Teammate influences, psychological well‐being, and athletes’ eating and exercise psychopathology: A moderated mediation analysis

Journal article


Scott, C., Carolyn R. Plateau and Emma Haycraft 2020. Teammate influences, psychological well‐being, and athletes’ eating and exercise psychopathology: A moderated mediation analysis. International Journal of Eating Disorders. 53 (4), pp. 1-31. https://doi.org/10.1002/eat.23222
AuthorsScott, C., Carolyn R. Plateau and Emma Haycraft
Abstract

Positive and negative influences from teammates (e.g., supportive teammate friendships, modelling of teammates’ disordered eating) have been associated with athletes’ eating/exercise psychopathology. However, research is yet to explore how an athlete's psychological well-being and gender may impact upon these relationships. This study aimed to explore whether psychological well-being mediates the relationship between teammate influences and eating/exercise psychopathology, and to determine whether gender moderates the significant mediation effects identified. Athletes (N = 195, mean age 18.35 years, n = 110 female, n = 81 lean sport athletes) completed a survey three times over an 8-month period exploring teammate influences, psychological well-being (self-esteem, anxiety, depression) and eating/exercise psychopathology. Mediation and moderated-mediation analyses were conducted. Higher levels of anxiety significantly mediated the positive relationships between bulimia modelling and teammate pressure with eating and exercise psychopathology. Higher levels of depression significantly mediated the positive relationship between teammate pressure and body dissatisfaction, and the negative relationship between supportive friendships and body dissatisfaction. Higher levels of self-esteem mediated both inverse relationships between supportive friendships and a lower drive for thinness (fully) and body dissatisfaction (partially). Gender did not significantly moderate any mediation relationships. Male and female athletes with poor psychological well-being (i.e., high levels of anxiety or depression) are more susceptible to negative teammate influences, while athletes with good psychological well-being (i.e., high self-esteem) reap the protective benefits of supportive teammate friendships. Understanding the circumstances under which teammates are influential is vital for the development of targeted intervention and prevention strategies to reduce athlete eating and exercise psychopathology.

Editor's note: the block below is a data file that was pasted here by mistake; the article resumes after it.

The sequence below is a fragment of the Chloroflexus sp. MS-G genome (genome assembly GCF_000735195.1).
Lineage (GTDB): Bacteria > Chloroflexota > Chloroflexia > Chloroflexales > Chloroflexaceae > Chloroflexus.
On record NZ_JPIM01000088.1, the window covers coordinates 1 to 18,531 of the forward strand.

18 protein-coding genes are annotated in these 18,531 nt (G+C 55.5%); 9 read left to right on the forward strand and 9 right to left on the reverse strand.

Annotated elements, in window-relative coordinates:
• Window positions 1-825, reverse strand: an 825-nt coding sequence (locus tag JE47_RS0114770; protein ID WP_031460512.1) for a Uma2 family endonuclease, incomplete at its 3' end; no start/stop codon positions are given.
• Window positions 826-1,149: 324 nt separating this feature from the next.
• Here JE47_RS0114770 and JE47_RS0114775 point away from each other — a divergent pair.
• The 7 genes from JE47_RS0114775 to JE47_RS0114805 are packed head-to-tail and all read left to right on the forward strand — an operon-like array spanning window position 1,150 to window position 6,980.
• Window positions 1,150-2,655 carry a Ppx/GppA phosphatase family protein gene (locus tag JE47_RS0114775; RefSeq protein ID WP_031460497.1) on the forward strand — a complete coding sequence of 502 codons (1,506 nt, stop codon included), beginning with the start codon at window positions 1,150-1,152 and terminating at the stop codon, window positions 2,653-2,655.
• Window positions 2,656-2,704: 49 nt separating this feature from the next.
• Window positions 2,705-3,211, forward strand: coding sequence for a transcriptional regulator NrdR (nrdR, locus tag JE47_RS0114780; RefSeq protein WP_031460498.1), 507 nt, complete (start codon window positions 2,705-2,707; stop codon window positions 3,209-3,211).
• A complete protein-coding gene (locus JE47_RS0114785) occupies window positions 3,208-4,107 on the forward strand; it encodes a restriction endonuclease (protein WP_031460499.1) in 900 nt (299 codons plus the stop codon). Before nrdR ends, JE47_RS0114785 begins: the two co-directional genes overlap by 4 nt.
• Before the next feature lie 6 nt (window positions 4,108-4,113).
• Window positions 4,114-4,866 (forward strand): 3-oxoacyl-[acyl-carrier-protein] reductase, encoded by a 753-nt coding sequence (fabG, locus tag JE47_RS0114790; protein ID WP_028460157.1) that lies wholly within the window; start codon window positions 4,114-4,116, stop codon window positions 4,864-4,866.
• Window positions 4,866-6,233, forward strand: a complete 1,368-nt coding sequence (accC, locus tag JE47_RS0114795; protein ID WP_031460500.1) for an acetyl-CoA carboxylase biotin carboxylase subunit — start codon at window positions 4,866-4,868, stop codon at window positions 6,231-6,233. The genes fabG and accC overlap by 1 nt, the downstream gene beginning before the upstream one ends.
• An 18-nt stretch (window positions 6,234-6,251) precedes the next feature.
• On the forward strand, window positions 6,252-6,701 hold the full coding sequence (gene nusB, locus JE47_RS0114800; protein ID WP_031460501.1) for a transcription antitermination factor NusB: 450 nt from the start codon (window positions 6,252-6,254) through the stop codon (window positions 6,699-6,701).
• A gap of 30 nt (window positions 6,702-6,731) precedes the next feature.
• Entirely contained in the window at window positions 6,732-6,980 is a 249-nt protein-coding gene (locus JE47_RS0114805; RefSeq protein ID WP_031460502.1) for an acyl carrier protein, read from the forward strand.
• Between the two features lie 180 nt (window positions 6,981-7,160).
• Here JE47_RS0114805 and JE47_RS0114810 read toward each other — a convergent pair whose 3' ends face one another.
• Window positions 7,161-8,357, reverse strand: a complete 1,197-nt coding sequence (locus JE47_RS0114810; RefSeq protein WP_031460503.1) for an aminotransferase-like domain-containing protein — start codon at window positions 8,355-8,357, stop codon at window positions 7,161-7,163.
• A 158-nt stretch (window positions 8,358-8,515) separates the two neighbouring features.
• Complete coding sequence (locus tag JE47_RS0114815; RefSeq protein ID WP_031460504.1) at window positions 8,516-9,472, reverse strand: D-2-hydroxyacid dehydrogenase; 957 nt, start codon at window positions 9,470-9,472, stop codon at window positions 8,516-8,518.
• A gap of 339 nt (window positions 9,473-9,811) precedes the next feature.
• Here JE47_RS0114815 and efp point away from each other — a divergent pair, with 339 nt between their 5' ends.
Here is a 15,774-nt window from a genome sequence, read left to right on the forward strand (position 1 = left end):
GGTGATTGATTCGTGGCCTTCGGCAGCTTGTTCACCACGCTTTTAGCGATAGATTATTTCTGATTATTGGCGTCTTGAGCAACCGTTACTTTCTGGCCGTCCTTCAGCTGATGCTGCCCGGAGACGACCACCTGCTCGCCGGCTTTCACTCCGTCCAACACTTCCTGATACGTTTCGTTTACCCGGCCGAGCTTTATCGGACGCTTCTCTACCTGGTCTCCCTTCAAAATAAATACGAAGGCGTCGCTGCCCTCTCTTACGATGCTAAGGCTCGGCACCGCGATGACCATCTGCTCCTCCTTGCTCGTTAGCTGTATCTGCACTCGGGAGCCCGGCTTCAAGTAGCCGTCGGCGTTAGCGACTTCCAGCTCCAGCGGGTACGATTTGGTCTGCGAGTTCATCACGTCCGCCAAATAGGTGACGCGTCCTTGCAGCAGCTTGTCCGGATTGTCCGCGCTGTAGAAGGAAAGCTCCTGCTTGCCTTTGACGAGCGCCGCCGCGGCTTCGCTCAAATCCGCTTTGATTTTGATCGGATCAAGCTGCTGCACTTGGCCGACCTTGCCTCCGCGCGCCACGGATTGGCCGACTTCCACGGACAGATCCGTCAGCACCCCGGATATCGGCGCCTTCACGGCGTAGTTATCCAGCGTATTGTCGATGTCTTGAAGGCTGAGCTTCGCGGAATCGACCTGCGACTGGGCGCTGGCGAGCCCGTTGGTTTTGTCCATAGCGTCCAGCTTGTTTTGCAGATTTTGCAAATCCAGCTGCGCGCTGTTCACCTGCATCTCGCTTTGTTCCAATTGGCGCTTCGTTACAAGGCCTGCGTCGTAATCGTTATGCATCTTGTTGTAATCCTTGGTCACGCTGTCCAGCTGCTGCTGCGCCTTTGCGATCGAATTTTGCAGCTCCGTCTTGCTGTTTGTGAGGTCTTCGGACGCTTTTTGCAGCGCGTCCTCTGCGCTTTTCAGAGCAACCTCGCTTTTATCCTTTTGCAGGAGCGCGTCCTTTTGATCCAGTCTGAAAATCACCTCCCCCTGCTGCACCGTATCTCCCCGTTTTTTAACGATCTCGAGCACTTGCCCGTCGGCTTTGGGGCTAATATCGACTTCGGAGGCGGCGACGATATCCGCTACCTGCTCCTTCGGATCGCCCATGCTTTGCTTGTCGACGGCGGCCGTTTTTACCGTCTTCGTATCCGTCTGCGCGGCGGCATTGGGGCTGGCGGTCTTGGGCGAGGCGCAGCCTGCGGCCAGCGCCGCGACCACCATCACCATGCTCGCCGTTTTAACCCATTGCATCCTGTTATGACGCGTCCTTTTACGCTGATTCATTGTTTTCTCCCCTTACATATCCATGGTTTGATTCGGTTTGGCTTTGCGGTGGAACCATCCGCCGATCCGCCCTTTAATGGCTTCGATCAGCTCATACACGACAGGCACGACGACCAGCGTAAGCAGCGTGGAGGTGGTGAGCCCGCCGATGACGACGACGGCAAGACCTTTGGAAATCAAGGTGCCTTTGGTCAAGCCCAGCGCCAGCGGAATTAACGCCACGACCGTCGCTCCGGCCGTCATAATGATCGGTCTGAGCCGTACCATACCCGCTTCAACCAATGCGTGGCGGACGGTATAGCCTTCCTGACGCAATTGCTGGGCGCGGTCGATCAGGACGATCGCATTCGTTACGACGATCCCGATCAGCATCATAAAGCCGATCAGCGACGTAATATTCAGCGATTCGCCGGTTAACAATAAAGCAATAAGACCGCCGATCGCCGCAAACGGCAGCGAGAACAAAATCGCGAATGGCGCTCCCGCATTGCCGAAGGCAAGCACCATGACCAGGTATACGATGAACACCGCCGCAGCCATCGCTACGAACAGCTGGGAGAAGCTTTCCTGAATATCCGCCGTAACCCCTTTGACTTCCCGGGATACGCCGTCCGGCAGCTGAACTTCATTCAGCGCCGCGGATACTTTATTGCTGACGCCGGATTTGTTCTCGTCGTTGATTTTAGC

Keywordsteam sport; psychopathology; exercise
Year2020
JournalInternational Journal of Eating Disorders
Journal citation53 (4), pp. 1-31
PublisherWiley
ISSN1098-108X
Digital Object Identifier (DOI)https://doi.org/10.1002/eat.23222
Web address (URL)https://doi.org/10.1002/eat.23222
https://repository.lboro.ac.uk/articles/journal_contribution/Teammate_influences_psychological_well-being_and_athletes_eating_and_exercise_psychopathology_A_moderated_mediation_analysis/11432793
Output statusPublished
Publication dates10 Jan 2020
Publication process dates
Accepted20 Dec 2019
Deposited06 Jul 2022
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https://repository.derby.ac.uk/item/97956/teammate-influences-psychological-well-being-and-athletes-eating-and-exercise-psychopathology-a-moderated-mediation-analysis

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